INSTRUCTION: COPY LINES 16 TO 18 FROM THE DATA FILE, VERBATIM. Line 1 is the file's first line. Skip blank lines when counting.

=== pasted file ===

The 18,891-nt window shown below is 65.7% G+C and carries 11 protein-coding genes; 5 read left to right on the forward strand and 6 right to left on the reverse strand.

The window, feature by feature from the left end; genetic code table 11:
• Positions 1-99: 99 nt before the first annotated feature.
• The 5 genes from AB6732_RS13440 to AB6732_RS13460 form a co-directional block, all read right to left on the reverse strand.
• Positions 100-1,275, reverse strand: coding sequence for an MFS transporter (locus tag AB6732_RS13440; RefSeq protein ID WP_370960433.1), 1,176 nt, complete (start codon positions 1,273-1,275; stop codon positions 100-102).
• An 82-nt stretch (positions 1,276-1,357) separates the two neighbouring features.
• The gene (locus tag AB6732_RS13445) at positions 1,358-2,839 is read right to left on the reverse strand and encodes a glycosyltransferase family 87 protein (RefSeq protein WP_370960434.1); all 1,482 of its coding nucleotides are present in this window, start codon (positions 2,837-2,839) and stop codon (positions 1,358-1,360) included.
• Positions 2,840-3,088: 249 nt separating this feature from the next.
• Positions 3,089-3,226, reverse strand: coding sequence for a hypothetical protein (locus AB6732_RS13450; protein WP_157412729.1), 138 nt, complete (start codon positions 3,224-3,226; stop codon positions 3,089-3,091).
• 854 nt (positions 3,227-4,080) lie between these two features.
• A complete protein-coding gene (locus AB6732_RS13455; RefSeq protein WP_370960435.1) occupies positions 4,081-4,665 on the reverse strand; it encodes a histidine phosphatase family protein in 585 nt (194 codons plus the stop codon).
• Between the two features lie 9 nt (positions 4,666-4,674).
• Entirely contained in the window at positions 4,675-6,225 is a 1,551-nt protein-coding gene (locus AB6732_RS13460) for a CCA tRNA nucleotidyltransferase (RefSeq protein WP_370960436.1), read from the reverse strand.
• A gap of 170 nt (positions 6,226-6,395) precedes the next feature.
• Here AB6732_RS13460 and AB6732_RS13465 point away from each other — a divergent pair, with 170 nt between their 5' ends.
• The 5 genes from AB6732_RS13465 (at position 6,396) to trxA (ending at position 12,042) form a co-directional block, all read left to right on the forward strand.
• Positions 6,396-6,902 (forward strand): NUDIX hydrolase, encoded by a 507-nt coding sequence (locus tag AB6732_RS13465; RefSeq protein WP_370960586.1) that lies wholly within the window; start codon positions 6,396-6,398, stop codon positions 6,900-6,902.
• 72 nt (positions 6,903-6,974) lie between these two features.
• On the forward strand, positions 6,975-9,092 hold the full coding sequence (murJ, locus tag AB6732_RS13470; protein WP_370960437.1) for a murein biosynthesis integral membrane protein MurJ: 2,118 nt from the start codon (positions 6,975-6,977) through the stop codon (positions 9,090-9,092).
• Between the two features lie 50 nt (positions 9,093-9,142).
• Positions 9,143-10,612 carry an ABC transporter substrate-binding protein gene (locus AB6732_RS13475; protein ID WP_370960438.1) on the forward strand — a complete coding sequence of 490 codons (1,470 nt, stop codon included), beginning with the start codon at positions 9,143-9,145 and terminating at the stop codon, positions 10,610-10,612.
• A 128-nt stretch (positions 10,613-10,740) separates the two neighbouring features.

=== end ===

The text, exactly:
• The 5 genes from AB6732_RS13465 (at position 6,396) to trxA (ending at position 12,042) form a co-directional block, all read left to right on the forward strand.
• Positions 6,396-6,902 (forward strand): NUDIX hydrolase, encoded by a 507-nt coding sequence (locus tag AB6732_RS13465; RefSeq protein WP_370960586.1) that lies wholly within the window; start codon positions 6,396-6,398, stop codon positions 6,900-6,902.
• 72 nt (positions 6,903-6,974) lie between these two features.